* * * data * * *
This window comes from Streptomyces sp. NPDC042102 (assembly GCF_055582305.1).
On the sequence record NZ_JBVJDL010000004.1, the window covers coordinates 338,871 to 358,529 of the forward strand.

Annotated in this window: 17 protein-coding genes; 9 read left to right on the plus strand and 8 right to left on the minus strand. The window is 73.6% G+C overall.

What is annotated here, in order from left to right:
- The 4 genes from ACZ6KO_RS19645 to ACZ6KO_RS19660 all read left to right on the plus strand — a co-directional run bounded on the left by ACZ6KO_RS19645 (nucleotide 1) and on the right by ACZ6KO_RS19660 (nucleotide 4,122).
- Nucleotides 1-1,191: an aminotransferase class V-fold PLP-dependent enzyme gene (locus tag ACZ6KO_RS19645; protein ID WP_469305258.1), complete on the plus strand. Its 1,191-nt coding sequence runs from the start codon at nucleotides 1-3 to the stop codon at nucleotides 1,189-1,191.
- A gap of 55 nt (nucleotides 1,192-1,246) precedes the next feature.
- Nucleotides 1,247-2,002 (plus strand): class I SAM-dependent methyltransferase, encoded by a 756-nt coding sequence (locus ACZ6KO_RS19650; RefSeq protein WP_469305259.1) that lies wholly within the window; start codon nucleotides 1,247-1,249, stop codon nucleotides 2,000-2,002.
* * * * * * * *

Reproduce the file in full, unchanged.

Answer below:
This window comes from Streptomyces sp. NPDC042102 (assembly GCF_055582305.1).
On the sequence record NZ_JBVJDL010000004.1, the window covers coordinates 338,871 to 358,529 of the forward strand.

Annotated in this window: 17 protein-coding genes; 9 read left to right on the plus strand and 8 right to left on the minus strand. The window is 73.6% G+C overall.

What is annotated here, in order from left to right:
- The 4 genes from ACZ6KO_RS19645 to ACZ6KO_RS19660 all read left to right on the plus strand — a co-directional run bounded on the left by ACZ6KO_RS19645 (nucleotide 1) and on the right by ACZ6KO_RS19660 (nucleotide 4,122).
- Nucleotides 1-1,191: an aminotransferase class V-fold PLP-dependent enzyme gene (locus tag ACZ6KO_RS19645; protein ID WP_469305258.1), complete on the plus strand. Its 1,191-nt coding sequence runs from the start codon at nucleotides 1-3 to the stop codon at nucleotides 1,189-1,191.
- A gap of 55 nt (nucleotides 1,192-1,246) precedes the next feature.
- Nucleotides 1,247-2,002 (plus strand): class I SAM-dependent methyltransferase, encoded by a 756-nt coding sequence (locus ACZ6KO_RS19650; RefSeq protein WP_469305259.1) that lies wholly within the window; start codon nucleotides 1,247-1,249, stop codon nucleotides 2,000-2,002.